Courses and Sequence
The master of arts in industrial/organizational psychology at Elmhurst requires the successful completion of 12 courses for a total of nine credits, or 36 semester hours.
One unit of credit equals four semester hours.
An overview of the foundational aspects of the field of industrial/organizational psychology through the lens of the scientist/practitioner model. Ethical guidelines and legal issues that affect the profession will be discussed. Other topics of I/O psychology will also be discussed. Students will analyze and design presentations and discuss research reports, case studies and application readings.
An overview of descriptive and inferential statistical techniques for problem solving and decision making in I/O applications. Students will use Excel spreadsheet and SPSS software to gain familiarity with various univariate and multivariate statistics.
Introduces and demonstrates small group theory, research and practice. Emphasis is on improving students’ ability to interact in work groups through simulations of workplace situations. Topics to be covered include: group leadership, power, conformity, conflict resolution and group decision making.
A seminar on problem-solving research methods used in I/O psychology. Topics include: ethics in research, quasiexperimentation design, program evaluation, use of appropriate statistical method and workplace applications.
A study of the methods used to develop measures that evaluate the performance of individuals, groups and the overall productivity of organizations. Students will gain experience conducting job analyses and constructing performance appraisal measures.
An examination of the design, implementation and evaluation of effective training programs in organizations based on modern learning theory and principles of adult learning.
A survey of job selection procedures used to assess individuals for hiring, promotion and other employment decisions. Topics include decision theory and the lawful, ethical and professional basis of such procedures as interviews, ability tests, personality inventories and other less-structured methods.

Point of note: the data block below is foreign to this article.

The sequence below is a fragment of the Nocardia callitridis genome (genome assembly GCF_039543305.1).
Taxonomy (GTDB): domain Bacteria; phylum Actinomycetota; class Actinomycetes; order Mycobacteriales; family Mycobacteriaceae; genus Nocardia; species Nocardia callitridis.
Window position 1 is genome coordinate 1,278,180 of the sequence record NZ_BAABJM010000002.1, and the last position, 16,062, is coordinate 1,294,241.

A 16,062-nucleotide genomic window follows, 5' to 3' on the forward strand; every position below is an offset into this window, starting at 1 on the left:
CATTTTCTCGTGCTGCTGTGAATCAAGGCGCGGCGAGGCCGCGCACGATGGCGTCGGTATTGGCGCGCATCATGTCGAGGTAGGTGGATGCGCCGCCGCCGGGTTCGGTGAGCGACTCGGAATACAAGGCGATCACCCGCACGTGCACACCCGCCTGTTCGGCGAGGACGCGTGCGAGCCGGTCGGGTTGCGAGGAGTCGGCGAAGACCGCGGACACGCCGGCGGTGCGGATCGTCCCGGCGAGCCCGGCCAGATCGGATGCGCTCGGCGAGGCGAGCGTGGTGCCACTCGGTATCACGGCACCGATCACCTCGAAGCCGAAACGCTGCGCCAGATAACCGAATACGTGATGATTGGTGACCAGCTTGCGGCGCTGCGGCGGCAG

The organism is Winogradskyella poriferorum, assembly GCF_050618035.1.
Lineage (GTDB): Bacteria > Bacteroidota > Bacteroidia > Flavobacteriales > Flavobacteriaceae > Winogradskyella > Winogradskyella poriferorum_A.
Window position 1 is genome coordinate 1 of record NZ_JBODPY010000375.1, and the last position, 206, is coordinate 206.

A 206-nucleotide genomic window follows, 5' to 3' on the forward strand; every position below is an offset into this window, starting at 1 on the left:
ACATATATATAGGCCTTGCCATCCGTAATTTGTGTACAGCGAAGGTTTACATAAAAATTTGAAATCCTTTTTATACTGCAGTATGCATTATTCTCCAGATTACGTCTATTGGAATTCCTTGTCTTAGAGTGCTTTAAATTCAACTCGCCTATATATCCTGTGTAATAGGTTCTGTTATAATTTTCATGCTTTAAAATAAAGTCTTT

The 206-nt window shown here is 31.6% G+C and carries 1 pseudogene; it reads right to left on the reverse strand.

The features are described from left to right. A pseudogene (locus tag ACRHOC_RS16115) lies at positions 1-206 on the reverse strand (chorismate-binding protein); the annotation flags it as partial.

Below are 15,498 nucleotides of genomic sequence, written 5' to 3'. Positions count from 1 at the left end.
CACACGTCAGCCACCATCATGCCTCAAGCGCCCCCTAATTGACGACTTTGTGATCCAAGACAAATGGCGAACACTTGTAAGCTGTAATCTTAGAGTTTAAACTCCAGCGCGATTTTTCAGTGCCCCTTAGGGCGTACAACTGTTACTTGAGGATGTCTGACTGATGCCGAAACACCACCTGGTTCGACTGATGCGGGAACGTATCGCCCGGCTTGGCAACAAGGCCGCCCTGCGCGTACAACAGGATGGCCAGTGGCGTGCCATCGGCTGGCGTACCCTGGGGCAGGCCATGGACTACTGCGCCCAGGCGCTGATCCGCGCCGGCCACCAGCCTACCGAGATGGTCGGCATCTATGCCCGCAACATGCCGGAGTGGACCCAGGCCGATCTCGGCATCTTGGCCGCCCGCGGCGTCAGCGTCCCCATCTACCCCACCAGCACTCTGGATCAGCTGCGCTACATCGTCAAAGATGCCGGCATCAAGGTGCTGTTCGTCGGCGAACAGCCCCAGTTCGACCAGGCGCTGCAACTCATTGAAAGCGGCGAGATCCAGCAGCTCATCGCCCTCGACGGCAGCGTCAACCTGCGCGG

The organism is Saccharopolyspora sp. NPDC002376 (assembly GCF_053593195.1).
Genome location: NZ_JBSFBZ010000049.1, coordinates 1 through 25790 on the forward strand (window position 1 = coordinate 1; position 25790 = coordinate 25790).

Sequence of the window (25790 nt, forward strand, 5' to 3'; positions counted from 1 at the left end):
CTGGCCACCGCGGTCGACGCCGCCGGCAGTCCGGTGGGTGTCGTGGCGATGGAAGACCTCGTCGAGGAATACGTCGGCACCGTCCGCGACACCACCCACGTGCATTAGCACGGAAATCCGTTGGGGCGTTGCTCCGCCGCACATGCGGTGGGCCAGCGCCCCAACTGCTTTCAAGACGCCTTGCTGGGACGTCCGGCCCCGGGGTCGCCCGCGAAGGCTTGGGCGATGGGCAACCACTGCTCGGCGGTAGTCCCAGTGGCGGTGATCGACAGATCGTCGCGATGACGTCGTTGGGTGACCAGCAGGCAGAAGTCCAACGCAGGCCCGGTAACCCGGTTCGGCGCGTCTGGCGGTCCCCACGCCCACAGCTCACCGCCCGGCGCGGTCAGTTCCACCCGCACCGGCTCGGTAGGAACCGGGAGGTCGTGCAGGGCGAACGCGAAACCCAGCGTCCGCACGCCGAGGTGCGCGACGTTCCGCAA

This course will cover a variety of methods of measurement, including the development and use of questionnaires and surveys. Students will also evaluate standards of psychological testing that are the foundation for the ethical and professional assessment of individual difference through existing tests, as well as, the evaluation of emerging testing methodologies.
An examination of the structures and social systems of organizations through current theories and case studies. Topics include: organizational power and politics, organizational roles and norms, policy formation, and organizational justice, or the fair treatment of employees in organizations.
An examination of the theories, research, impact and practice of organizational change, particularly the effects of such changes on employees. Students will gain experience at formulating change strategies through work with case studies and research reports.
A study of the major theoretical areas of work motivation: need, cognitive and social learning. Emphasis is on the application of these theories to an increasingly diverse workforce.
An advanced seminar course designed to address a specific current topic in I/O Psychology. The topic will vary each year based on student input and faculty experience/knowledge.
And, choose from one of these three options:
Supervised fieldwork in an industrial/organizational work setting. Three alternatives are available to students: 1) internship in a new organization, 2) intern project in a current work setting, and 3) intern project with work brought to Elmhurst by I/O faculty. Topics and sites are to be developed with I/O faculty and submitted to the Department of Psychology for final approval. Upon completion of this component, students will submit a manuscript that conforms to department criteria for experiential component papers. Students must complete all four courses.
This course fulfills the final requirement of the graduate program. Students must engage in either an applied or research-oriented project in I/O psychology. The project may be a single project for the class, several team projects or individual projects. Students are expected to utilize the literature base from the coursework as well as seek out new information as needed. Students will study cases of problems in organizations and develop solutions based on science.
An independent research project conducted under the guidance of an I/O faculty member, with the approval of the departmental committee, and conforming to departmental criteria for thesis.